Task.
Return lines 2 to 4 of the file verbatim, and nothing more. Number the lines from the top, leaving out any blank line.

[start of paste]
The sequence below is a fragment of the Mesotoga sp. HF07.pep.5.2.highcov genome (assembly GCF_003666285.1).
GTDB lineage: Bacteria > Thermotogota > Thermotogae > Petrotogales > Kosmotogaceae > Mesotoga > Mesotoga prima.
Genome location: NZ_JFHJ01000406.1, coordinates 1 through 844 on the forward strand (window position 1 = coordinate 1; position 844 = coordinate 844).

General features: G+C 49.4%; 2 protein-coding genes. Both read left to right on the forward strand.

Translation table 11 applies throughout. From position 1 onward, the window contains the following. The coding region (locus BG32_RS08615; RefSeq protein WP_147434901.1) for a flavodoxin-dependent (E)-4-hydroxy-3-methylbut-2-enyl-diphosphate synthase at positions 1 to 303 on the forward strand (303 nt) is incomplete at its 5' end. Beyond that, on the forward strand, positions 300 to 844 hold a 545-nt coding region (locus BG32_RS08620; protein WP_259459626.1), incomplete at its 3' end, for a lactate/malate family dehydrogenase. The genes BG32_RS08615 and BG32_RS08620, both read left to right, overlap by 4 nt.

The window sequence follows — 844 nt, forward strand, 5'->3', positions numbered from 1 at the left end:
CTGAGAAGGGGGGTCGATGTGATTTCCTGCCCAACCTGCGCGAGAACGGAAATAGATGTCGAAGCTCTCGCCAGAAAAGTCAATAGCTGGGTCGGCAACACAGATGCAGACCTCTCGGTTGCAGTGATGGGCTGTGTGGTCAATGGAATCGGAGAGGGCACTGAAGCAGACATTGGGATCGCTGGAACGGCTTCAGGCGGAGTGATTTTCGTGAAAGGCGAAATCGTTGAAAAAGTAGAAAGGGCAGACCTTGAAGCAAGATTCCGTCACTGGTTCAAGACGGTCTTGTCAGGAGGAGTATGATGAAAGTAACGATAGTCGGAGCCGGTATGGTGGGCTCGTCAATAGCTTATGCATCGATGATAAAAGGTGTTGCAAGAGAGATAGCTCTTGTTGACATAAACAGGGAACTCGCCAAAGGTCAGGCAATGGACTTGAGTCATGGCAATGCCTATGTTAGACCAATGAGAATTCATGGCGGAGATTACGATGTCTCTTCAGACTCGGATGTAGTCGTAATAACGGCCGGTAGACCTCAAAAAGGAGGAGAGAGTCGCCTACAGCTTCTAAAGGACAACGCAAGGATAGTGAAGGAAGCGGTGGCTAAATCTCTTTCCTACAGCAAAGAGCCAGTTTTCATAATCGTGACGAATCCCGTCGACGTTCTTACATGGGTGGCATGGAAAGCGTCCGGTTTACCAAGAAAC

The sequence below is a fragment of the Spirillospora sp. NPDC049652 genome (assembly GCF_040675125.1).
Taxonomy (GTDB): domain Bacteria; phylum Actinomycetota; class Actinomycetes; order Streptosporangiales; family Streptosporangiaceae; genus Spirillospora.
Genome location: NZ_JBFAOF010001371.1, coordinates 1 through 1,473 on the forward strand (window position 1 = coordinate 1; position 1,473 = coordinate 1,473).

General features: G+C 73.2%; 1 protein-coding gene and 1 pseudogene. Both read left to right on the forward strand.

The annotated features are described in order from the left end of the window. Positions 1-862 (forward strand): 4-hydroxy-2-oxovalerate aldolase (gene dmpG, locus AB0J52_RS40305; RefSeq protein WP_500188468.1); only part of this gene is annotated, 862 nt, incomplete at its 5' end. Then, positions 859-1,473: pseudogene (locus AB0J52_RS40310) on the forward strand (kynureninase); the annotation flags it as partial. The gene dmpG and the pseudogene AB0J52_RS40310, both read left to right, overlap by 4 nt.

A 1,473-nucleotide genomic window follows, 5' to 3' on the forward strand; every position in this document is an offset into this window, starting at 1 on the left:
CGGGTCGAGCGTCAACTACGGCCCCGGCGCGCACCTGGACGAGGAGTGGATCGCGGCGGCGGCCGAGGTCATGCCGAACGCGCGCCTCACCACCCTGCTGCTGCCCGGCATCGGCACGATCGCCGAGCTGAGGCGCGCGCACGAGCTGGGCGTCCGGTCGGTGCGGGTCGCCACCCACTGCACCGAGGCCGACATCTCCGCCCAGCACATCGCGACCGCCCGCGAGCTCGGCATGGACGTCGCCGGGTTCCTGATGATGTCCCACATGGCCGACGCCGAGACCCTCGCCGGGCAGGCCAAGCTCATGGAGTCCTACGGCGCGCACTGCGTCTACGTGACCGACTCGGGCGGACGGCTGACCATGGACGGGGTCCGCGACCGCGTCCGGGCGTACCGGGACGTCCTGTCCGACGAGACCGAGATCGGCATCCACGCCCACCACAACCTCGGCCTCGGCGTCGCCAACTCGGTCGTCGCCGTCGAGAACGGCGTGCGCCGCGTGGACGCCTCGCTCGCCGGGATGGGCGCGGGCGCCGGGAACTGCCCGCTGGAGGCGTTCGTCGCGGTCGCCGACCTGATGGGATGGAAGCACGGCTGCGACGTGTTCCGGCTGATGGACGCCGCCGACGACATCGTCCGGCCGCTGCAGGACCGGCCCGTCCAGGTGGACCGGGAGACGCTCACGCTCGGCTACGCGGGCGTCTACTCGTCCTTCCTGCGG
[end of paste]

GTDB lineage: Bacteria > Thermotogota > Thermotogae > Petrotogales > Kosmotogaceae > Mesotoga > Mesotoga prima.
Genome location: NZ_JFHJ01000406.1, coordinates 1 through 844 on the forward strand (window position 1 = coordinate 1; position 844 = coordinate 844).

General features: G+C 49.4%; 2 protein-coding genes. Both read left to right on the forward strand.